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April 16, 2018 | The Inheritance

A best-selling Canadian author of 14 books on economic trends, real estate, the financial crisis, personal finance strategies, taxation and politics. Nationally-known speaker and lecturer on macroeconomics, the housing market and investment techniques. He is a licensed Investment Advisor with a fee-based, no-commission Toronto-based practice serving clients across Canada.

What a sob story. And a lesson.

Christine moaned to one of the Van papers that the house which has been in her family for eight decades must be sold. Mom died at 87 and left it to her five children-beneficiaries, Christine included. The trouble is the place granddaddy Domenic Liberto built in 1939 is now worth $1.7 million, because the world has lost its mind.

None of the five kids can afford to accept the house, since doing so would mean each of the other four must receive their $340,000 share. Christine lived in the place for two decades caring for mom, but she’s not willing to walk into a $1.36 million mortgage to pay off her siblings. Thus, the listing.

“The sad thing is the home is 80 years old and it’s been in our family from when it was built — it’s the first time selling it since my Grandpa built it. We tried to buy it. We’ve been saving like crazy and, of course, my inheritance on the house would have brought the price down a little bit more, but there’s just no way we can afford a home at that price right now. In our 60s now, we don’t want to consider a big mortgage for a long period of time.”

With real estate values in many places off the chart, passing on a house or a cottage is way more complicated than in the past. If there are multiple kids left behind, then not figuring this out in advance can lead to conflict, heartache, financial hardship and splintered families. As this blog has said before, money changes everything.

Christine’s family must give up the home they’ve had for 80 years. The reason? It’s worth $1.7 million and her mom made a mistake.

.

So what could C’s mom have done to keep the pile of sticks in the clan?

Of course she could have transferred ownership of it to one child prior to death, but that wouldn’t have solved much. The lucky kid would still have to mortgage the place at 80% LTV to pay off the others. She could have changed the deed to put them all on title, allowing one kid to live there as a part-owner. But that would require an agreement between siblings so one could not trigger a sale without consent. More importantly, if any of the kids already have homes, putting them on title would trigger capital gains tax in their hands (you can’t have two principal residences). Bad idea.

A better option is to use insurance. After all, everybody knew mom wouldn’t live forever and that the family home had appreciated wildly in value. So by insuring mom’s life enough tax-free money could be generated from an insurance policy to pay the other four kids a few hundred thousand and leave C the house with a more modest mortgage in return for her two decades of care-giving. Of course it’s only fair that Christine would pay the hefty insurance premiums in order to reap the benefit. But it would hang onto the asset.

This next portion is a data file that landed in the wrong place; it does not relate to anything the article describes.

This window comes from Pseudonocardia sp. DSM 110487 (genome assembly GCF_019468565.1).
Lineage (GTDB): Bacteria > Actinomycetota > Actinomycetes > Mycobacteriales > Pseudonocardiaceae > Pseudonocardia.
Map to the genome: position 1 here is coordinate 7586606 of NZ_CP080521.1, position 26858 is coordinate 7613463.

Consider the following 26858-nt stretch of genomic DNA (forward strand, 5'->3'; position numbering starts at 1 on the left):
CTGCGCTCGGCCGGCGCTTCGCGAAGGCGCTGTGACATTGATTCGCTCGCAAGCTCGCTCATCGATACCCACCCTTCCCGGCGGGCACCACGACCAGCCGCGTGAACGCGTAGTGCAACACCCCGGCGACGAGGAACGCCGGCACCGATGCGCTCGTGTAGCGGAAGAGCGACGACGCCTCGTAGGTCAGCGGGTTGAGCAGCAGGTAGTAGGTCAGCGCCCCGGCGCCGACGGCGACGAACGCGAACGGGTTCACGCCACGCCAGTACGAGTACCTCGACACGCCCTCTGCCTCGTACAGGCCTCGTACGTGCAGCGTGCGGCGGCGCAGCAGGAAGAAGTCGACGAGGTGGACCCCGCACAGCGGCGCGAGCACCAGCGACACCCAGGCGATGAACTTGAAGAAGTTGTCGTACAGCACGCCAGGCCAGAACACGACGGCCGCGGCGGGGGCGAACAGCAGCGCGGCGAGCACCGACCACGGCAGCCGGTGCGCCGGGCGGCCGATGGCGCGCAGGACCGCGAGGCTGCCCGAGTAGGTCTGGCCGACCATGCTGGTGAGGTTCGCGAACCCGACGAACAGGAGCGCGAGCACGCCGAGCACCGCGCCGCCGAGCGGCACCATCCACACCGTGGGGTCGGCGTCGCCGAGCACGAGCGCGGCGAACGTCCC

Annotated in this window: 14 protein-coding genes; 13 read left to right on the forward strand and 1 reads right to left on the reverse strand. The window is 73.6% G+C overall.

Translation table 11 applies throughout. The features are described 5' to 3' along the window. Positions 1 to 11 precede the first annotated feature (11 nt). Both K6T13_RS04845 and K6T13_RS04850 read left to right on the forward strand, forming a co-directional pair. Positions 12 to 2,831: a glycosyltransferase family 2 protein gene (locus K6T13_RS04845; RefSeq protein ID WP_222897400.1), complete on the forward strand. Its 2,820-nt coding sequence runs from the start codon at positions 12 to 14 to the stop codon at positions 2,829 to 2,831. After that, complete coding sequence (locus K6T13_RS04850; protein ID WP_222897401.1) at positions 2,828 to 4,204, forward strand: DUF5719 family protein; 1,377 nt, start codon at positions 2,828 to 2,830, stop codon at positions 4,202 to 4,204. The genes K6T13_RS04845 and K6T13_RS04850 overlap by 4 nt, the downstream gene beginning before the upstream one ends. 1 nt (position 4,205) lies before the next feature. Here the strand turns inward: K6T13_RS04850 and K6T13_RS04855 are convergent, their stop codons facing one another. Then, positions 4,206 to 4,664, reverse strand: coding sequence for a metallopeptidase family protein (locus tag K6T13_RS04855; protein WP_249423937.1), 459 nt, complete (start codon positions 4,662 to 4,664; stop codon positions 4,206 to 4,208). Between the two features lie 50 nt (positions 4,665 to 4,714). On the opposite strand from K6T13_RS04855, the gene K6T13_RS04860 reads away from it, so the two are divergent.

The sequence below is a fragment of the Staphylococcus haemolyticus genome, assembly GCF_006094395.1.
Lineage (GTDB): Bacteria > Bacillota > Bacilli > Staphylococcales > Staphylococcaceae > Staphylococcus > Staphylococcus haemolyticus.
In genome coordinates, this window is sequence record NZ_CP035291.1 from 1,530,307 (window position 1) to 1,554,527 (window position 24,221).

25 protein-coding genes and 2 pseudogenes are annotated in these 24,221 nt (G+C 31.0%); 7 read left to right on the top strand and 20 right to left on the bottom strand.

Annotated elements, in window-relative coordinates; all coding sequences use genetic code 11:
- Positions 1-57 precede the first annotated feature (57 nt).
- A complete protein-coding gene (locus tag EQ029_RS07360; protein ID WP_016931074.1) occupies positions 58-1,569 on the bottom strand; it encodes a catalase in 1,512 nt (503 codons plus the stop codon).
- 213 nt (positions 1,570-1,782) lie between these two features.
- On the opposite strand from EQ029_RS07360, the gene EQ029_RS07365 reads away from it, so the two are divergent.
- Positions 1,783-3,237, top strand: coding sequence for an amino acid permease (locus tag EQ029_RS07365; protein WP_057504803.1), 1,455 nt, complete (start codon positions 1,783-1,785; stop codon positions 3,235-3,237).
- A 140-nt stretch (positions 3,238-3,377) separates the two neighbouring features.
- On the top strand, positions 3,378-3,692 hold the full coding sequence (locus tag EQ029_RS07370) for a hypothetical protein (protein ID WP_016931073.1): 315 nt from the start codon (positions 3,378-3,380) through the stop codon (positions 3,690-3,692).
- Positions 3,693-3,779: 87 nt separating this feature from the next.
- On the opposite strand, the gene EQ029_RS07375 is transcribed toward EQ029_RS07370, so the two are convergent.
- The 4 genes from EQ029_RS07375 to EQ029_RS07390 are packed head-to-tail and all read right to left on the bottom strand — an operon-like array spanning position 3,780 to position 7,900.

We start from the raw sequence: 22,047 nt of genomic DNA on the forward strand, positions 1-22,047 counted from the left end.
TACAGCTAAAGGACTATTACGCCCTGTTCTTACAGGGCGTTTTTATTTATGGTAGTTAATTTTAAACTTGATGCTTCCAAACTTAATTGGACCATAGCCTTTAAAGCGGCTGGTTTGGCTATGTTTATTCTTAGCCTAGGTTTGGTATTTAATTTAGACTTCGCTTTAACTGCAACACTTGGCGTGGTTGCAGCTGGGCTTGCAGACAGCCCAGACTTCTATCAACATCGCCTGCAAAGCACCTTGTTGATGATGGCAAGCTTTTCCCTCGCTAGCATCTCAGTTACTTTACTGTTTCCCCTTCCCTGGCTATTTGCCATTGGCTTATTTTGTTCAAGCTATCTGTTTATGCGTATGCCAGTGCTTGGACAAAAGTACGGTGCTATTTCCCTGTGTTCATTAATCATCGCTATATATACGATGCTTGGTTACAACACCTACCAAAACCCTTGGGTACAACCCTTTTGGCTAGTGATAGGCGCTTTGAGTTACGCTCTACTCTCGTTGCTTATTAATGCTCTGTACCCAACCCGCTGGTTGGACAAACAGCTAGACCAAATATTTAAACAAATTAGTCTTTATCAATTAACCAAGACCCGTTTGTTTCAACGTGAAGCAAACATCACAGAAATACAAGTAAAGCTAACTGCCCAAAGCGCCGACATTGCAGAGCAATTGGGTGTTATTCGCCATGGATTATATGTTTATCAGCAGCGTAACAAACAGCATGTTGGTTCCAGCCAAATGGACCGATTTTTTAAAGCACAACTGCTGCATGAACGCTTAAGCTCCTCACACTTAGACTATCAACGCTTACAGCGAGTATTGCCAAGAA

To insure someone else’s life you need their consent, plus an insurable interest in that life. That means if they were to croak, you’d suffer a loss. So, taking out a policy on a friend or colleague who enjoys a Donald Trump lifestyle and you believe is doomed won’t cut it. Insuring your spouse or your parents (or your business partners) is okay.

Using insurance to deal with a cottage transfer is a sound strategy, too. A rec property is not usually a principal residence so all of the appreciation over years (or decades) is likely subject to capital gains tax. If a parent puts a child on title, it’s a taxable transaction. So better for the elder to retain title and the child to pay premiums on a policy great enough to handle the tax when the inevitable occurs.

If there are multiple siblings involved, the parents can take out a last-to-die policy which will pay out a tax-free wad to some kids while another gets the real estate. Everybody’s happy. No family meltdown. No lawyers fighting. Harmony.

Key to all of this is planning. Don’t die without a will. Don’t appoint your children as executors (if you want it done correctly and fairly). Have a strategy for passing on real estate and other capital assets, like an investment portfolio (you can give money tax-free, but not stocks). Make sure you and your spouse exchange POAs for each other, then have secondary ones done to cover all eventualities.

Talk to your adult children about what they want and expect. Just saying your estate is to be divided equally can create a quagmire and heartbreak, as Christine will attest. Get some help to figure this out – a good advisor doesn’t just manage money, but will also organize your life. Even your death.

Or you can buy a Harley, blow it all and check out with nothing but a smile. Maybe the kids were overrated anyway.

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April 16th, 2018

Posted In: The Greater Fool

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